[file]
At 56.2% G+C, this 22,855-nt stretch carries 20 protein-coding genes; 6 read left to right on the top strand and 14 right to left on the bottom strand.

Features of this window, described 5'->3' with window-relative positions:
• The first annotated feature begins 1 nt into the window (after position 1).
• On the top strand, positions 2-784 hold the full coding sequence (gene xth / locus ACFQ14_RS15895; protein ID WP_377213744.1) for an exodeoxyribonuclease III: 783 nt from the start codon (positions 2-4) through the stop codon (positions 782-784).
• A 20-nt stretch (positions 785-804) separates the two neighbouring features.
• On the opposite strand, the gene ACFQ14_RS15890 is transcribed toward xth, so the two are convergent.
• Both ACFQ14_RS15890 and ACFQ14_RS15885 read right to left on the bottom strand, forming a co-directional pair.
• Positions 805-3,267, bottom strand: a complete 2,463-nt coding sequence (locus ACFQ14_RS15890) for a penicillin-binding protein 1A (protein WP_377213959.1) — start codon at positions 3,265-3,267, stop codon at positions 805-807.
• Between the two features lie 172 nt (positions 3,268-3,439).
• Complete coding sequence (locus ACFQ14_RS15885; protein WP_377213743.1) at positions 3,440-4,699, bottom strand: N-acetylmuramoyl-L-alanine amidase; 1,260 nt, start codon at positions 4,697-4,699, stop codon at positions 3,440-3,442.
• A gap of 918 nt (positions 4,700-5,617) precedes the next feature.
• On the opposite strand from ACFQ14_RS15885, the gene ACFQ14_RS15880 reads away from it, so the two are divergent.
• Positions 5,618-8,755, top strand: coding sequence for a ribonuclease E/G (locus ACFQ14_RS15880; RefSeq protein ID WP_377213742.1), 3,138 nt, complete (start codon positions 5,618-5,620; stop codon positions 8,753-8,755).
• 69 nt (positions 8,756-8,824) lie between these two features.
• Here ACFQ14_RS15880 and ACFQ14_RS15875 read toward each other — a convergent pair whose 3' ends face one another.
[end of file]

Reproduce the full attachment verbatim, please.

At 56.2% G+C, this 22,855-nt stretch carries 20 protein-coding genes; 6 read left to right on the top strand and 14 right to left on the bottom strand.

Features of this window, described 5'->3' with window-relative positions:
• The first annotated feature begins 1 nt into the window (after position 1).
• On the top strand, positions 2-784 hold the full coding sequence (gene xth / locus ACFQ14_RS15895; protein ID WP_377213744.1) for an exodeoxyribonuclease III: 783 nt from the start codon (positions 2-4) through the stop codon (positions 782-784).
• A 20-nt stretch (positions 785-804) separates the two neighbouring features.
• On the opposite strand, the gene ACFQ14_RS15890 is transcribed toward xth, so the two are convergent.
• Both ACFQ14_RS15890 and ACFQ14_RS15885 read right to left on the bottom strand, forming a co-directional pair.
• Positions 805-3,267, bottom strand: a complete 2,463-nt coding sequence (locus ACFQ14_RS15890) for a penicillin-binding protein 1A (protein WP_377213959.1) — start codon at positions 3,265-3,267, stop codon at positions 805-807.
• Between the two features lie 172 nt (positions 3,268-3,439).
• Complete coding sequence (locus ACFQ14_RS15885; protein WP_377213743.1) at positions 3,440-4,699, bottom strand: N-acetylmuramoyl-L-alanine amidase; 1,260 nt, start codon at positions 4,697-4,699, stop codon at positions 3,440-3,442.
• A gap of 918 nt (positions 4,700-5,617) precedes the next feature.
• On the opposite strand from ACFQ14_RS15885, the gene ACFQ14_RS15880 reads away from it, so the two are divergent.
• Positions 5,618-8,755, top strand: coding sequence for a ribonuclease E/G (locus ACFQ14_RS15880; RefSeq protein ID WP_377213742.1), 3,138 nt, complete (start codon positions 5,618-5,620; stop codon positions 8,753-8,755).
• 69 nt (positions 8,756-8,824) lie between these two features.
• Here ACFQ14_RS15880 and ACFQ14_RS15875 read toward each other — a convergent pair whose 3' ends face one another.